Posted By kerryturner on November 9, 2010
The other day, a very small comment made by a friend of mine at work sprouted a seed of thought which, over the next five days, grew into quite a bitter plant. The OPL has been recording the works of the French composer Philippe Gaubert (1879-1941.) His pieces have been largely ignored over the past century and I believe they are very much worth hearing. When I said as much to my friend, who generally has very fine taste, she replied, “You must be kidding! You like this stuff?” Or something to that effect. Now some of these works are for large orchestra and are of substantial length. And although not being terribly rhythmic, they are complex enough in harmony, melody and form. And I was thinking about how much time, energy and effort I know went into writing music like this. Sometimes trying to access that creative spirit, attempting to ride the wave of inspiration, is a frustrating and quite emotional experience. It is a state which all artists go through when creating something out of nothing. When the composer has finally finished the work, gone through it over and over again, written out a legible score and set of parts, and then cautiously presents it to a musical director, his entire endeavor is liable to end up in the “You like this stuff bin.”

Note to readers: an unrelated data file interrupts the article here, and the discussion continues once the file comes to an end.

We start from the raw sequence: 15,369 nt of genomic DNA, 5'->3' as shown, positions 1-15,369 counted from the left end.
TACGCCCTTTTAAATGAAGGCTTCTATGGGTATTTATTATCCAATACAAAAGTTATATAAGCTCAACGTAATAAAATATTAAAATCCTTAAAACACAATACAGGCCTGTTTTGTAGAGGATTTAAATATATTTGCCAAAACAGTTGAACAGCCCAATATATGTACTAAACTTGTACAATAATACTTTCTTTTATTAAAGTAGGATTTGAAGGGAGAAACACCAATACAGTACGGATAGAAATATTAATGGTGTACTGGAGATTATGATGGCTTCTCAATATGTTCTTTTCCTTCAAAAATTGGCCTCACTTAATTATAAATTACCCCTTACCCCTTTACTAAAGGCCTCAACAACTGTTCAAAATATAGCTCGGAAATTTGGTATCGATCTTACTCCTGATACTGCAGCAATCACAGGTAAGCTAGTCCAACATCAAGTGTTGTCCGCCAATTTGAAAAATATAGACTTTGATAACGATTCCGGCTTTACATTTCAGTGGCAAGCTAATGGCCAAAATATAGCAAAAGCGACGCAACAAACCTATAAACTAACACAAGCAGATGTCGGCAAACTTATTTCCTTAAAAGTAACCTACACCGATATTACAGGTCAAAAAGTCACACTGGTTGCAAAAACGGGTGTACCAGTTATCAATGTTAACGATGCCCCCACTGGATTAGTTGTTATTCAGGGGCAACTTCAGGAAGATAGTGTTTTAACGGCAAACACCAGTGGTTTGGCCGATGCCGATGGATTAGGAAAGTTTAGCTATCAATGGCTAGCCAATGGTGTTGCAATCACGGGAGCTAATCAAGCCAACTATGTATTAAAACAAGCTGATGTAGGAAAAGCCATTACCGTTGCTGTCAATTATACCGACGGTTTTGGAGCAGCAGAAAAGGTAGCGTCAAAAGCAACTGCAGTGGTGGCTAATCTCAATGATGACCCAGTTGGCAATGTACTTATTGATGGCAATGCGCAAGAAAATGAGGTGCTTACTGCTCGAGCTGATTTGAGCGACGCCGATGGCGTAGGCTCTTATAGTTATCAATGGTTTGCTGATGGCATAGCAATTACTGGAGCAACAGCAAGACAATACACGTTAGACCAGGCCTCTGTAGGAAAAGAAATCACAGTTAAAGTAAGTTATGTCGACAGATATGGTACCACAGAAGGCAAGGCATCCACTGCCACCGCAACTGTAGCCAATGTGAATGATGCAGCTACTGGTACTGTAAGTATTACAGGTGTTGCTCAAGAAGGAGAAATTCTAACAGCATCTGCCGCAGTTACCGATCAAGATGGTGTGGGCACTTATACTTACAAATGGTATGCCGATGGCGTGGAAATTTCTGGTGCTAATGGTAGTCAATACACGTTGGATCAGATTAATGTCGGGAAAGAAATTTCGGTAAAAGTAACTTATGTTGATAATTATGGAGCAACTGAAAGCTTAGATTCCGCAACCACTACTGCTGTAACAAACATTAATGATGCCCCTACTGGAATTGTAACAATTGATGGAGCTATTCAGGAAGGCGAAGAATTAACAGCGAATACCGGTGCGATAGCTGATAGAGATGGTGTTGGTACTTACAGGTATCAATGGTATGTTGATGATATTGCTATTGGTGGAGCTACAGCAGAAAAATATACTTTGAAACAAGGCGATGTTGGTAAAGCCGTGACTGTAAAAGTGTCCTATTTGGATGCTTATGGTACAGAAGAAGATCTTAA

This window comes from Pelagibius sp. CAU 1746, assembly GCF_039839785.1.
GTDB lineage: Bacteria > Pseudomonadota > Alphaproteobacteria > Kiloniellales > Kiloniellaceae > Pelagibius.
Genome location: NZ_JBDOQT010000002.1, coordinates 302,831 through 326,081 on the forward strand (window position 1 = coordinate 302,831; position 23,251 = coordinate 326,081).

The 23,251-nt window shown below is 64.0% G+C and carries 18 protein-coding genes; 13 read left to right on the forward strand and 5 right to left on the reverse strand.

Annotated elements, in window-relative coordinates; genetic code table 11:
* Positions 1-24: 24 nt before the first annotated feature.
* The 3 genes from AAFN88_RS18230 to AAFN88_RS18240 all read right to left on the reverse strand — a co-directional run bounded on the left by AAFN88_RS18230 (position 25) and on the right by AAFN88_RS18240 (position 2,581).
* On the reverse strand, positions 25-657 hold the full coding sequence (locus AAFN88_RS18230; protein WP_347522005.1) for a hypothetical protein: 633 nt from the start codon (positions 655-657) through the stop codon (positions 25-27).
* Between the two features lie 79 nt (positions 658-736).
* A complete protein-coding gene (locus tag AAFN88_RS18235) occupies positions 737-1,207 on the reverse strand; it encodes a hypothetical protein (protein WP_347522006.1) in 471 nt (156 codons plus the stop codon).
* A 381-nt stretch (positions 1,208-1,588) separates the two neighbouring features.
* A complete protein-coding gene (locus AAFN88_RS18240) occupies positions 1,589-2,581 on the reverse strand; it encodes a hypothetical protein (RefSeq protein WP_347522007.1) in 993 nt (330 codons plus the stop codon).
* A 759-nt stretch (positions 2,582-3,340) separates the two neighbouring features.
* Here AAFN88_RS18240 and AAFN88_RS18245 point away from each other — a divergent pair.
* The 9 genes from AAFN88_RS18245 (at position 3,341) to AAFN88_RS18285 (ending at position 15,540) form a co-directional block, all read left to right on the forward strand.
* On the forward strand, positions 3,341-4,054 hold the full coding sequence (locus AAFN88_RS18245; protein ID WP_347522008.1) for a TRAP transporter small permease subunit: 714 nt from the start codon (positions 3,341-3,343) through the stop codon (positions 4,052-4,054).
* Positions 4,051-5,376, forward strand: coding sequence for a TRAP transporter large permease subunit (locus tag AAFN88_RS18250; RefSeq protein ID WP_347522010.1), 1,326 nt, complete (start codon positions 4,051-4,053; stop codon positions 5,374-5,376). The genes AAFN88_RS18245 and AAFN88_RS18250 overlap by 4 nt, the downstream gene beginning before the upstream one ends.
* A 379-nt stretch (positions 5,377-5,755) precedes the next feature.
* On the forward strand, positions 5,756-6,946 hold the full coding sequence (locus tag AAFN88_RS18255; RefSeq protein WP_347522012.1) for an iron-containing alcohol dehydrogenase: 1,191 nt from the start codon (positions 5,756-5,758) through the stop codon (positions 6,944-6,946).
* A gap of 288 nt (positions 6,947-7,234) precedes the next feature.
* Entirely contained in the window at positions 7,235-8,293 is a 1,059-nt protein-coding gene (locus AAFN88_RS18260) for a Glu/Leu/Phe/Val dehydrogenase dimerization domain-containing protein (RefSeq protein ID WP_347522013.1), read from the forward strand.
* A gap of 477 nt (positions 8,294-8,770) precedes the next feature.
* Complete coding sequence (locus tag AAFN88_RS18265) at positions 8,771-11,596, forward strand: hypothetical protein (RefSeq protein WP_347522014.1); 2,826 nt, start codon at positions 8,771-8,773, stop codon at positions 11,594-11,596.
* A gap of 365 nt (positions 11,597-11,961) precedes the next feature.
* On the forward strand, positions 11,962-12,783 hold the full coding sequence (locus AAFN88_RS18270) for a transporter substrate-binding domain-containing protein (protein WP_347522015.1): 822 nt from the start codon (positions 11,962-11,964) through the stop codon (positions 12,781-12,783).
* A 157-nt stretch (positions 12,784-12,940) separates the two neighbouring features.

I am thinking also if the premier of Anton Bruckner’s Eighth Symphony. You can read about it on Wikipedia. Eye witnesses report that at the conclusion of the performance, after the orchestra members and most of the audience had already left, Bruckner could be seen waddling around the stage, quietly collecting the parts to this unwanted masterpiece, which was only performed twice in his lifetime.
And then I began to think about the many composers of our time, who churn out uninspired, unenlightened, ugly sounding, dismal works and then lobby like hell to get them performed. And the many music directors who are somehow duped into programming these unfortunate pieces, “music” which will never last the test of time, completely fail to lift mankind to a higher plain- one of the purposes of art in the development of civilization- and are really disliked by both audience and orchestral members alike. And for some reason, they succeed as composers.
I have to wonder, how dare they! The call to be a composer is a serious business indeed. The bar has been set extremely high. Think about Schönberg’s “Paellas and Melisande”, or Strauss’ Alpine Symphony, Brahms Fourth Symphony, Bach Magnificat, Beethoven’s Ninth Symphony, Stravinsky’s Le Sacre du Printemps. The list goes on and on. It is a costly affair to financially support performances of new works, and I believe the money in this area of the fine arts is somewhat limited. Composers today are, more than ever, under enormous pressure to produce works of the quality of those I just mentioned. If you don’t present a piece on par with, say, Hindemith’s Symphonic Metamorphoses, your work will probably end up in the “You like this stuff bin.” I state as an example, the Piano Sonata Nr. 1 by Alban Berg. It is his opus 1! His first piece.